The staying steeplechaser won last season’s Grimthorpe Chase on Town Moor under David Bass before being overhauled, agonisingly, by Rule The World on the National’s heartstopping run-in.
An eyecatching third to the Tom Scudamore-ridden Vieux Lion Rouge and Highland Lodge in Saturday’s Becher Chase over Aintree’s fences despite being burdened with top weight, Bailey says Paul and Clare Rooney’s horse will not race before next year’s Grimthorpe on March 5.
“I was really impressed with him and it was a wonderful race to watch. He is only 15.3 hands and 11st 12lb was a real anchor,” said the trainer, who saddled Mr Frisk to win the 1990 National in a course record time.
“I’ve never seen a horse jump those fences as well as he does. He has been there twice now and hasn’t touched a fence. He jumps those fences better than he jumps ordinary ones
“He won’t run again until the Grimthorpe. That will be his prep race for the National.”
With 2015 National hero Many Clouds, the ante-post favourite for next year’s big race, also winning at Aintree on Saturday, Bailey believes the presence of Oliver Sherwood’s stable star – and inevitable top weight – will be to The Last Samuri’s advantage for jump racing’s ultimate test.
He added: “With Many Clouds being in the race (National) we will be six or seven pounds lower than him so it means we won’t be carrying top weight. Every pound off will make a big difference.”
As for Highland Lodge, who came within a short head of becoming the first horse to win successive renewals of the Becher Chase, Cartmel trainer Jimmy Moffatt says the horse will not race again before the National and that he is confident that his stable star’s handicap mark will be sufficient to make the 40-runner cut.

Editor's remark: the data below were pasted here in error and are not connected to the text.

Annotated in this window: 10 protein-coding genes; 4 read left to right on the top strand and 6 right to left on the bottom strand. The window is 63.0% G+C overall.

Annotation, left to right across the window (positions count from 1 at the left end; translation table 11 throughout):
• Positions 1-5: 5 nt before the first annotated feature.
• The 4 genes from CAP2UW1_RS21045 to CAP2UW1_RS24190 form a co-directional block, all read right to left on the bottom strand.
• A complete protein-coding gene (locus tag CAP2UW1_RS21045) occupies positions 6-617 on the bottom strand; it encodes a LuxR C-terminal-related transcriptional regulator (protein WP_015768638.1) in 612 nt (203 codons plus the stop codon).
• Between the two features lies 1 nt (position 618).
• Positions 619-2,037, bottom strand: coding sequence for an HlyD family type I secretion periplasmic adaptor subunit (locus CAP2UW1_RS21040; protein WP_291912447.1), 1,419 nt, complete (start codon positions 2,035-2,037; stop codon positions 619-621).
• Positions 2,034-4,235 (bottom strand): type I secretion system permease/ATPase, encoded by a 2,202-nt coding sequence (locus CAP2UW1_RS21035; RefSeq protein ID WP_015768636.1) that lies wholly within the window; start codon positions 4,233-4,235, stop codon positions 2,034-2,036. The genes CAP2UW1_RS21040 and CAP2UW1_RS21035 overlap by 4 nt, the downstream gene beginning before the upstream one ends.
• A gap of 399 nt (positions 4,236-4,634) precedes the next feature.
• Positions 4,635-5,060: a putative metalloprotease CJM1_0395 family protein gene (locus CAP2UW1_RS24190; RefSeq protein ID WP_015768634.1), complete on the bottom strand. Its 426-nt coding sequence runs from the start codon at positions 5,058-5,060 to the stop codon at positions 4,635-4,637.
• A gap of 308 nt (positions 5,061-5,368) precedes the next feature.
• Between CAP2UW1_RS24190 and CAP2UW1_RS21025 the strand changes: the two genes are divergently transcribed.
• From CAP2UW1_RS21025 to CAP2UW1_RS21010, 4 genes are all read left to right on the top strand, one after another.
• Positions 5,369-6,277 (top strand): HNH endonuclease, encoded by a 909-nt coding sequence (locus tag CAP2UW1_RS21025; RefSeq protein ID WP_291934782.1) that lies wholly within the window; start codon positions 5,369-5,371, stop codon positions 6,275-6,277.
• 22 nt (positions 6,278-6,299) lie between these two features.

The fantastic front-runner was ridden by Henry Brooke exactly eight weeks after the Middleham jockey was left in a coma following a fall at Hexham, which saw his prone body kicked by a pursuing horse.
While Brooke, 26, rues hitting the front too soon, and providing a target for the fast finishing Vieux Lion Rouge and The Last Samuri, he believes his horse has the stamina for the National and will ride Highland Lodge slightly more conservatively in the big race.
After idling in front, he said his mount rallied when challenged and would have snatched back the lead if the race had been two yards further.
This view was shared by the ever enthusiastic Moffatt who highlighted additional positives to take from the run and how Aintree brings out the best in the lightly-raced horse.
“The time of the Becher Chase was 18 seconds faster than last year. I think it was an improved run,” he enthused. “I think he’ll go up a few pounds now and there’s the Aintree factor as well, so I think he’ll get in the National.
“In two Becher Chases he’s not made one mistake. I think he’s a horse that goes well fresh. I think less is more with this horse. We can get him fit enough at home.
“Our gallop is seven furlongs long and rises 302 feet from the bottom to the top, so it’s a real pull up the gallop.
“I’m learning about this horse all the time and know much more than I did when I first got him just a few weeks before the Becher last year.”
Not content with 31 winners in November, in-form North Yorkshire jump jockey Brian Hughes completed a treble at Ayr courtesy of Daytripper, Titian Boy and Marlee Massie.
David Pipe’s Group winning hurdler Champers On Ice, subsequently third in the Albert Bartlett Novices’ Hurdle at Cheltenham, is due to make his novice chase debut at Uttoxeter under jockey Tom Scudamore.